Are you looking for a great microphone (without a headset) to help you commentate your gaming recordings or live streaming on Twitch or YouTube in 2020? You’re in the right place!
When choosing a stand-alone gaming microphone, you’ll want something that doesn’t get in your way and will easily pick up your voice. But you don’t want it to pick up too much other noise from the keyboard or mouse. It’s a delicate balance.
Most microphones attached to headphones or headsets have pretty poor audio quality, so let’s find you something that will make you sound more professional. In fact, audio quality is much more important than video quality.
There are several different types of microphones that work well for gaming and live streaming. We’ll highlight the best choices for each of these types and for a variety of budgets. Let’s get into it:
Best USB Gaming Microphones
These first four microphones use a USB connection, so no extra equipment needed to hook them up. They sound great and you’ll be live in minutes.
Razer Seiren Elite
Razer recently came out with this brand-new mic designed for gaming.
The Razer Seiren Elite is one of the few dynamic USB microphones available.
The reason this is great is that dynamic mics are less likely to pick up background noise (typing, hitting your desk, clicking, etc.) so your audience gets a much better listening experience.
They have included a high-pass filter that reduces really low frequencies (things like air conditioning or fans from your computer) which further improves sound quality.
There is also a gain control knob (to adjust how loud your voice is) and a volume knob to adjust how loud your headphones are. They also have a one-touch mute button that changes from green to red so there is no question which setting you’re in.
Another cool feature is a light that runs around the middle of the mic that turns red when you’re speaking too loud:
They also include a foam windshield that will you help you from overloading the mic when saying certain “p” or “t” words.
Razer really thought this one through on their remake – great work and highly recommended. Grab one here.
The Blue Yeti USB Microphone has excellent audio quality for the price. It is a condenser microphone, which means that it is more sensitive than dynamic microphones, but that’s not necessarily a bad thing. You’ll get the best results when you pair this mic with the Blue Radius II Shock Mount (which they sell in different colors so you can match the look of your mic) and a tabletop mic stand or boom arm.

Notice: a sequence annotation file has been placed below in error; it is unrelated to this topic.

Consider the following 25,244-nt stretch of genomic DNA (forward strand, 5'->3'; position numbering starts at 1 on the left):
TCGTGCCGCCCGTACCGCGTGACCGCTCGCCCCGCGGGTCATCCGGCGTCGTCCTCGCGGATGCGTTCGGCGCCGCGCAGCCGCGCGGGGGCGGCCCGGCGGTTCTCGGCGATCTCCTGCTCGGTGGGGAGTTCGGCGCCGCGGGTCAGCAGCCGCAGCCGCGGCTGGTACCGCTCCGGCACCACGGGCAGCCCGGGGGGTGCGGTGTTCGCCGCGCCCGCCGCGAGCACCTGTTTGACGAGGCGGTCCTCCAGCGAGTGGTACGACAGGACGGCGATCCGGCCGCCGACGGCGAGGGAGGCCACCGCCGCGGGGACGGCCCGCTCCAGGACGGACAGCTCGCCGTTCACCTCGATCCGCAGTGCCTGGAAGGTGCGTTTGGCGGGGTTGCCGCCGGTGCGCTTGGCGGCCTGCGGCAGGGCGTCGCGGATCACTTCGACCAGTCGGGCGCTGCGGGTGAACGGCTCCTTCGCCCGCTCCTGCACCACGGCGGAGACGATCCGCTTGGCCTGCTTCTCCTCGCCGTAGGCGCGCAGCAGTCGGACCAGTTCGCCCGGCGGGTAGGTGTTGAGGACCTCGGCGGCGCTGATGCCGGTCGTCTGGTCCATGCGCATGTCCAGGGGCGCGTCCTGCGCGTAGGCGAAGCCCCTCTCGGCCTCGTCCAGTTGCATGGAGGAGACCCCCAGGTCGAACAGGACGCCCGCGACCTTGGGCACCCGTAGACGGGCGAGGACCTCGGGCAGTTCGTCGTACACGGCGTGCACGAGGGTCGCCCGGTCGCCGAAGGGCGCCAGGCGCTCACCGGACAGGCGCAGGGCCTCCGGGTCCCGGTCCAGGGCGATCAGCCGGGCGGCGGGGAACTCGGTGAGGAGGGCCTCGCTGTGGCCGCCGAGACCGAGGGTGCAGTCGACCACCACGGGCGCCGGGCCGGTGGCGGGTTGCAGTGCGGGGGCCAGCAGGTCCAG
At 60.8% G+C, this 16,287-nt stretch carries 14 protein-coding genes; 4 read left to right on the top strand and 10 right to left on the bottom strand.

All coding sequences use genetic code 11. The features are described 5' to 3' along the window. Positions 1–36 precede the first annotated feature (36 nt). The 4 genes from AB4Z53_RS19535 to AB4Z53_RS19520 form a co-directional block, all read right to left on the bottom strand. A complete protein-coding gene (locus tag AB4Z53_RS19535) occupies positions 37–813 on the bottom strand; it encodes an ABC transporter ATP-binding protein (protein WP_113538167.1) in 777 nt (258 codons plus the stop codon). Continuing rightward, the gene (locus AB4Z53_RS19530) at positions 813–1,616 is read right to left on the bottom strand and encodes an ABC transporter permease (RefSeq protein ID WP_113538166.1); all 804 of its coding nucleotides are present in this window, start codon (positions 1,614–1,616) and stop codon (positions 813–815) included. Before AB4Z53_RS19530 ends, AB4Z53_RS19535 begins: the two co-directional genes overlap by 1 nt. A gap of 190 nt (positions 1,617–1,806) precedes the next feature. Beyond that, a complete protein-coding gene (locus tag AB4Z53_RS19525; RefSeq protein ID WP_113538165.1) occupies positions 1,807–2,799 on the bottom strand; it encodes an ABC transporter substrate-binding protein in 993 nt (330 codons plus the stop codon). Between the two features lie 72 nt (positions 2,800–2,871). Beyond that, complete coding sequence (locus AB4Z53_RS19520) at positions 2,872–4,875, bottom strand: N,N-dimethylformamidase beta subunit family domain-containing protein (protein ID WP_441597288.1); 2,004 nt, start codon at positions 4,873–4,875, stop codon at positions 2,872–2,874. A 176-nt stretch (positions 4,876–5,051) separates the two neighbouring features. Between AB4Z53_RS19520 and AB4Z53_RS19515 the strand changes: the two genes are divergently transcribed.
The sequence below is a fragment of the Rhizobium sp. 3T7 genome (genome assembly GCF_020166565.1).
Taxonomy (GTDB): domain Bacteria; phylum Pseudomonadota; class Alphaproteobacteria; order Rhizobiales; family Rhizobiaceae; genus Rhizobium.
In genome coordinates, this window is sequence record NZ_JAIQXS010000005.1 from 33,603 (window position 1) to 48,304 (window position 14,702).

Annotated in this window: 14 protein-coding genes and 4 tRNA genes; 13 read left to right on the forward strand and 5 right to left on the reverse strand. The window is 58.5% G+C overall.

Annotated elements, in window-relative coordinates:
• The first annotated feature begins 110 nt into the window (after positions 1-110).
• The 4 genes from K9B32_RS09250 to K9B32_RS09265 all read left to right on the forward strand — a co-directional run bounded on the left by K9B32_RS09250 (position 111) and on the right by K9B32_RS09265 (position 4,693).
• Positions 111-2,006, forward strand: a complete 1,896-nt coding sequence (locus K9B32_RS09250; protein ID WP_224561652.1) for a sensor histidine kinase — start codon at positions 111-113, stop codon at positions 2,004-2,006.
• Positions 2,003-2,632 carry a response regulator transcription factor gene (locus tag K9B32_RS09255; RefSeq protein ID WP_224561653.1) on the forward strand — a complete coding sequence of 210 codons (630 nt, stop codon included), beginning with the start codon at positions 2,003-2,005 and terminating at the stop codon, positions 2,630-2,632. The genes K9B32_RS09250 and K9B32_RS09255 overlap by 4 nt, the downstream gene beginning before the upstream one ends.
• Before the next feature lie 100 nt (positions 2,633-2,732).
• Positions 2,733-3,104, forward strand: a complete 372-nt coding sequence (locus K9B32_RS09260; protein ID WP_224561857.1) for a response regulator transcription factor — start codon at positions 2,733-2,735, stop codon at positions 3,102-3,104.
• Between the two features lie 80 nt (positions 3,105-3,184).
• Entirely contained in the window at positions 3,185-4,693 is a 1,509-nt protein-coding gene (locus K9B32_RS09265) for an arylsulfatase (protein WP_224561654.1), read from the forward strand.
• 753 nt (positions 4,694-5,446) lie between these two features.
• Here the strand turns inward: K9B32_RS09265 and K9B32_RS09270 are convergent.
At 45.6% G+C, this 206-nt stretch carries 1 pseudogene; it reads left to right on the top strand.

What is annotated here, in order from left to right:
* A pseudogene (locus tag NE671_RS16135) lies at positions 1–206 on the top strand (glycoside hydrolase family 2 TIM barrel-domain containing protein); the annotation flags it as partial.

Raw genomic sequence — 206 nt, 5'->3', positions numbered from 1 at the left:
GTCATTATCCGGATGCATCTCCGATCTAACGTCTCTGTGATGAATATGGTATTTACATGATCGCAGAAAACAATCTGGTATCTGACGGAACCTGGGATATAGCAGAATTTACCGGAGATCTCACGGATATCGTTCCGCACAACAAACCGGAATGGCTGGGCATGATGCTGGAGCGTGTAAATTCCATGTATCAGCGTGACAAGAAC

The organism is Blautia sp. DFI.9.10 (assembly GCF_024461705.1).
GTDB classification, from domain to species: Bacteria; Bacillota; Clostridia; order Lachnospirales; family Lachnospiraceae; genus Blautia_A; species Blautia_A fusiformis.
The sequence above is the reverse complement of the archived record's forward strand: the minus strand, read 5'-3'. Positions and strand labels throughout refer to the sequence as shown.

Another thing that sets the Yeti apart is the number of features and controls included:
It includes a built-in headphone jack
This allows you to hear what the microphone hears, without any delay. You can also control the headphone volume right on the front of the Yeti.
There is a gain control
This allows you to change how sensitive the microphone is. The lower the gain, the closer you will have to be, but the less background noise you will pick up. The opposite is true as well. With the gain higher, you will be heard clearly farther away from the microphone, but it will also pick up other unwanted sounds.
You can change the pickup pattern
This is a unique feature that allows you the change where (which direction) the microphone picks up sound.
For gaming or livestreaming you’ll typically want to use the cardioid pickup pattern as that picks up sound from the front, but not from the back or sides.
You have the option to change to 3 other pickup patterns depending on your needs:
I use the Blue Yeti in the cardioid pattern 90% of the time, but it’s nice to have the option to switch for in-person interviews or conference calls.
And here are the Blue Yeti tech specs:
- Power Required/Consumption: 5V 150mA
- Sample Rate: 48 kHz
- Bit Rate: 16-bit
- Capsules: 3 Blue-proprietary 14mm condenser capsules
- Polar Patterns: Cardioid, Bidirectional, Omnidirectional, Stereo
- Frequency Response: 20Hz – 20kHz
- Max SPL: 120dB (THD: 0.5% 1kHz)
- Dimensions (extended in stand): 4.72″ (12cm) x 4.92″(12.5cm) x 11.61″(29.5cm)
- Weight (microphone): 1.2 lbs (.55 kg)
- Weight (stand): 2.2 lbs (1 kg)
Built-in Headphone Amp
- Impedance: 16 ohms
- Power Output (RMS): 130 mW
- THD: 0.009%
- Frequency Response: 15 Hz – 22 kHz
- Signal to Noise: 100dB
If the Yeti isn’t your style and you are looking for something else, check out a few of the other top choices for the best USB microphones. We also have an article dedicated to YouTube microphones if you want some other types of microphones.